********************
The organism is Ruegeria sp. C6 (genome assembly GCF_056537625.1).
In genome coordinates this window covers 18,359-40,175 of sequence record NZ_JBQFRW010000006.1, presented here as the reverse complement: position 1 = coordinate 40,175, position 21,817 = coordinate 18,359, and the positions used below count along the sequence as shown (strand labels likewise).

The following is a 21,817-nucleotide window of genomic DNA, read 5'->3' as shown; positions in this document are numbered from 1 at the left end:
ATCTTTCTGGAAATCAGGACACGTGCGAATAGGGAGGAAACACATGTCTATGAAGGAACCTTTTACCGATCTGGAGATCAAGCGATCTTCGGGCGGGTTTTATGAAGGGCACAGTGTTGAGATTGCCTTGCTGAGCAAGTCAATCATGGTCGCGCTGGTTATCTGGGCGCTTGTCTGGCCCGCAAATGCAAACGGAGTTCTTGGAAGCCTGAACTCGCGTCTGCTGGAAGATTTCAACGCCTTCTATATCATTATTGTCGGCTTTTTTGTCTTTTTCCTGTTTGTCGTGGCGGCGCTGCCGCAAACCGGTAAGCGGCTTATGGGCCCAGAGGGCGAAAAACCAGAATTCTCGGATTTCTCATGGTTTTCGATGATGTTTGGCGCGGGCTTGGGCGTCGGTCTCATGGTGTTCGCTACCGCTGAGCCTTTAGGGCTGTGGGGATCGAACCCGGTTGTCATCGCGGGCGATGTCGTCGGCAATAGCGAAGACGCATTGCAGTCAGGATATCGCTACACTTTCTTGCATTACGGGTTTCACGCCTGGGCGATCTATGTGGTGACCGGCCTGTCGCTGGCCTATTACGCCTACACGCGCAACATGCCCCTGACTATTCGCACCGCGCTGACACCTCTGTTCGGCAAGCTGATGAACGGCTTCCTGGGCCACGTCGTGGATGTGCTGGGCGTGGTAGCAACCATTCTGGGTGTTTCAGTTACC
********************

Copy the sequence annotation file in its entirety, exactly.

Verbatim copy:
The organism is Ruegeria sp. C6 (genome assembly GCF_056537625.1).
In genome coordinates this window covers 18,359-40,175 of sequence record NZ_JBQFRW010000006.1, presented here as the reverse complement: position 1 = coordinate 40,175, position 21,817 = coordinate 18,359, and the positions used below count along the sequence as shown (strand labels likewise).

The following is a 21,817-nucleotide window of genomic DNA, read 5'->3' as shown; positions in this document are numbered from 1 at the left end:
ATCTTTCTGGAAATCAGGACACGTGCGAATAGGGAGGAAACACATGTCTATGAAGGAACCTTTTACCGATCTGGAGATCAAGCGATCTTCGGGCGGGTTTTATGAAGGGCACAGTGTTGAGATTGCCTTGCTGAGCAAGTCAATCATGGTCGCGCTGGTTATCTGGGCGCTTGTCTGGCCCGCAAATGCAAACGGAGTTCTTGGAAGCCTGAACTCGCGTCTGCTGGAAGATTTCAACGCCTTCTATATCATTATTGTCGGCTTTTTTGTCTTTTTCCTGTTTGTCGTGGCGGCGCTGCCGCAAACCGGTAAGCGGCTTATGGGCCCAGAGGGCGAAAAACCAGAATTCTCGGATTTCTCATGGTTTTCGATGATGTTTGGCGCGGGCTTGGGCGTCGGTCTCATGGTGTTCGCTACCGCTGAGCCTTTAGGGCTGTGGGGATCGAACCCGGTTGTCATCGCGGGCGATGTCGTCGGCAATAGCGAAGACGCATTGCAGTCAGGATATCGCTACACTTTCTTGCATTACGGGTTTCACGCCTGGGCGATCTATGTGGTGACCGGCCTGTCGCTGGCCTATTACGCCTACACGCGCAACATGCCCCTGACTATTCGCACCGCGCTGACACCTCTGTTCGGCAAGCTGATGAACGGCTTCCTGGGCCACGTCGTGGATGTGCTGGGCGTGGTAGCAACCATTCTGGGTGTTTCAGTTACC